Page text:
The Wallace Collection

The Wallace Collection, A Family Collection, A National Museum, An International Treasure House
  • Wardrobe
  • Attributed to André-Charles Boulle (1642 - 1732)
  • France
  • c. 1700
  • Oak (back stained black), ebony, première- and contre-partie Boulle marquetry of brass and turtleshell, marquetry (inside doors) of ebony, amaranth and pewter, gilt bronze, steel lock, bolts and key
  • Object size: 255 x 163.5 x 61 cm
  • Stamp: 'I DUBOIS'
  • F61
  • Large Drawing Room
Images & Media
Further Reading
  • This grand wardrobe is similar to another in the Wallace Collection (F62) . The main purpose of the piece was for display, but it was also fitted with shelves for storage purposes. The figurative, gilt-bronze mounts on the centre of the doors represent Apollo and Daphne and Apollo flaying Marsyas, mythological stories derived from Ovid’s Metamorphoses. Boulle himself was a compulsive collector and owned a series of drawings after the Metamorphoses by Raphael, destroyed in his workshop fire of 1720.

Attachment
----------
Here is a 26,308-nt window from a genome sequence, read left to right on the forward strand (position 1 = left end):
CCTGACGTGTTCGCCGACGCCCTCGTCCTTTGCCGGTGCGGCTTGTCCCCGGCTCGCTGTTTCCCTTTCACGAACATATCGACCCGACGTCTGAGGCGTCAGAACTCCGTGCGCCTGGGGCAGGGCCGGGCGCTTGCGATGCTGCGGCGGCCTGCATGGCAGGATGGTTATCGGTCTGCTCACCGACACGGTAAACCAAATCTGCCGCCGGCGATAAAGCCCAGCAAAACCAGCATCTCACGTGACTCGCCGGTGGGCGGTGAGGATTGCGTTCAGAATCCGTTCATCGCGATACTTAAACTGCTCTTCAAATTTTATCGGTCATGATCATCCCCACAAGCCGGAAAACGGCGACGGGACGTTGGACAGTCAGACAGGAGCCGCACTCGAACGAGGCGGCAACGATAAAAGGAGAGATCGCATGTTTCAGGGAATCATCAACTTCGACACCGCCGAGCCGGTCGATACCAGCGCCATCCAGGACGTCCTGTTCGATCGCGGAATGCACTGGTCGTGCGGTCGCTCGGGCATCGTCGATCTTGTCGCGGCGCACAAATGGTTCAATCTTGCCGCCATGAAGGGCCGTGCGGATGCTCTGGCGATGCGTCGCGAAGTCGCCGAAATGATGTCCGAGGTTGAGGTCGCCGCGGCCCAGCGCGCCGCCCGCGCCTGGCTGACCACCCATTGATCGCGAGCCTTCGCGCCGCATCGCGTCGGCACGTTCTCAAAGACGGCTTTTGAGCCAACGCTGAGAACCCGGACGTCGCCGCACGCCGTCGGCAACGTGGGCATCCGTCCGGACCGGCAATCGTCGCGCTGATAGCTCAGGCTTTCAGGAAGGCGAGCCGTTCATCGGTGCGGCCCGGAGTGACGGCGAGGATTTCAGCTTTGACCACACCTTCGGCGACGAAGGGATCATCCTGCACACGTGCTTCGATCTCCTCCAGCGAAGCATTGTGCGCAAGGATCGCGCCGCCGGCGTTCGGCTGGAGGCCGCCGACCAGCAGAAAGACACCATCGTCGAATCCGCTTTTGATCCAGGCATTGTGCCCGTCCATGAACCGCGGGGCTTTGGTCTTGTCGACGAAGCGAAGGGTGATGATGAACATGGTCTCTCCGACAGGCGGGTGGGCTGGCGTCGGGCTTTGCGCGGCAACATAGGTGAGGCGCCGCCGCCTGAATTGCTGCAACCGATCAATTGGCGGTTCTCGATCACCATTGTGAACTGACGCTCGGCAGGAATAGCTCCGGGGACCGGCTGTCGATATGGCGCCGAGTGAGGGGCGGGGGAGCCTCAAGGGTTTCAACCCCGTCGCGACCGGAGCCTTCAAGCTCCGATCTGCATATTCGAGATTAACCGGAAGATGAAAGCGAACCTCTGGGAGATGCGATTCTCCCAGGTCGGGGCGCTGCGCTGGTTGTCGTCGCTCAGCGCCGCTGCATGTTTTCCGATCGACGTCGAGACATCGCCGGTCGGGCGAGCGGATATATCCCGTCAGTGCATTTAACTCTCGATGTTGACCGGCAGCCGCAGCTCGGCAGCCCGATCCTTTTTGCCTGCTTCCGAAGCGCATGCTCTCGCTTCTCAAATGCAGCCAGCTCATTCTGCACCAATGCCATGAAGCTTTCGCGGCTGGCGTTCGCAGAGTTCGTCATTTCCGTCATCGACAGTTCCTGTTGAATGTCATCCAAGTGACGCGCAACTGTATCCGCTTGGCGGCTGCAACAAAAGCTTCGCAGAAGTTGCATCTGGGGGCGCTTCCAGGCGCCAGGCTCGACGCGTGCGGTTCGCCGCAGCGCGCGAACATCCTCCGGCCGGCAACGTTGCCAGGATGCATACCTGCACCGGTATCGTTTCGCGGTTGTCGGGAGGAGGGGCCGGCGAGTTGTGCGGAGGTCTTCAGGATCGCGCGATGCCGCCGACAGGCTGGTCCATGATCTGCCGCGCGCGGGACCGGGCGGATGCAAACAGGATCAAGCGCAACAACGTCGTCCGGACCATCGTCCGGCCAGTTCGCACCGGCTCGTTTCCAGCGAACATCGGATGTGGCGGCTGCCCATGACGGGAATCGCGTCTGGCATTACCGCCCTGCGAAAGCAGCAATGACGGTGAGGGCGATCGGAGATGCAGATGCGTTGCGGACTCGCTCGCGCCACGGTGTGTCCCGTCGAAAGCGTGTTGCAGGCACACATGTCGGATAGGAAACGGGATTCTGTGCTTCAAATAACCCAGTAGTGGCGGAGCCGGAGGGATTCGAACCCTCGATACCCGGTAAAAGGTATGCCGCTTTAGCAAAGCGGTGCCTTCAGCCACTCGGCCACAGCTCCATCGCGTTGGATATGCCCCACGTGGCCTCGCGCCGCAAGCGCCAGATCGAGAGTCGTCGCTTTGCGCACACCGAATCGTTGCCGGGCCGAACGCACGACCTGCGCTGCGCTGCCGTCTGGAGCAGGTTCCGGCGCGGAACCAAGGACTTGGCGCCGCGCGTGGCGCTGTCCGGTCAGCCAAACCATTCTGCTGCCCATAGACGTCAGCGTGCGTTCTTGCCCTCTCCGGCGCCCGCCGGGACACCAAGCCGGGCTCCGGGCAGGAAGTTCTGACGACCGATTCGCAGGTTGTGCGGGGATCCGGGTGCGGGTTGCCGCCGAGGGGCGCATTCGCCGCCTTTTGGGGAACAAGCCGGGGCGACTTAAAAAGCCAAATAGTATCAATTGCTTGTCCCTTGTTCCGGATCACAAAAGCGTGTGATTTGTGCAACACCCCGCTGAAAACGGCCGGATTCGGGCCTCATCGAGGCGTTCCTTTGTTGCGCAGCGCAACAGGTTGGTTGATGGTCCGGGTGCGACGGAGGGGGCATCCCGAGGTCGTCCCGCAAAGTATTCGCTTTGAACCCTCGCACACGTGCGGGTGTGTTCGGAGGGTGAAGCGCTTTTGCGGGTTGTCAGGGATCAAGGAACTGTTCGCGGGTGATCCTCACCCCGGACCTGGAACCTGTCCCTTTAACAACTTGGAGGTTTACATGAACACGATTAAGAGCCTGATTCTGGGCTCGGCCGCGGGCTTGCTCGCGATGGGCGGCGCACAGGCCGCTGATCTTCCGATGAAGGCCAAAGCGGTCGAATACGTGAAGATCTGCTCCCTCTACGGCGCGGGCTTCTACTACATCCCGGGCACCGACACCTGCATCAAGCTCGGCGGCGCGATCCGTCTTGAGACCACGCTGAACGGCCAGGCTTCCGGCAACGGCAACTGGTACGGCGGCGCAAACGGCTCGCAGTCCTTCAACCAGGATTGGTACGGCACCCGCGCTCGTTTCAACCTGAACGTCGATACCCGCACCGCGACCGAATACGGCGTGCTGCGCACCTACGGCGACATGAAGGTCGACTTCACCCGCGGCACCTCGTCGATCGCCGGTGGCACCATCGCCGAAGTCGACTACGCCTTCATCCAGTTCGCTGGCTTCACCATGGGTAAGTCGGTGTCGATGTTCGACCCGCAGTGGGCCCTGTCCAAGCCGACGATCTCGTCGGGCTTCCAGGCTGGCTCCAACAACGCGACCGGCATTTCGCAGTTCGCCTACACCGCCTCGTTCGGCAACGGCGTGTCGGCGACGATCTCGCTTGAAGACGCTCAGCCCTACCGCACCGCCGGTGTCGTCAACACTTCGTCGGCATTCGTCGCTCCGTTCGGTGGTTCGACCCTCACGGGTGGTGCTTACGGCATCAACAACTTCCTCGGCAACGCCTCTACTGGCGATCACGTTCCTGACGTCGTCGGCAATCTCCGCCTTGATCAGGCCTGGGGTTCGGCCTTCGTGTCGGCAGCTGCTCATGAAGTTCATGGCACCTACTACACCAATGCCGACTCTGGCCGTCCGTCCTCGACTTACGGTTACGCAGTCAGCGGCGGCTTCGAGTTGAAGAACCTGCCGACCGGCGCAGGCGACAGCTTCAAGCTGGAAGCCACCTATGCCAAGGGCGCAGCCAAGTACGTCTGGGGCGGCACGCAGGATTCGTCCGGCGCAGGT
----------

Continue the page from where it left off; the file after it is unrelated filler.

In a declaration of 1700 Boulle declared that he had nine wardrobes in his workshop, so it is likely that the production of such pieces was quite considerable.
    This wardrobe was once in the collection of the Duke of Buckingham at Stowe House. The interior was lined with peach blossom silk and fitted with gilt-bronze brackets and hooks to hold the clothes of Queen Victoria when she visited in 1845, three years before the 4th Marquess purchased the wardrobe.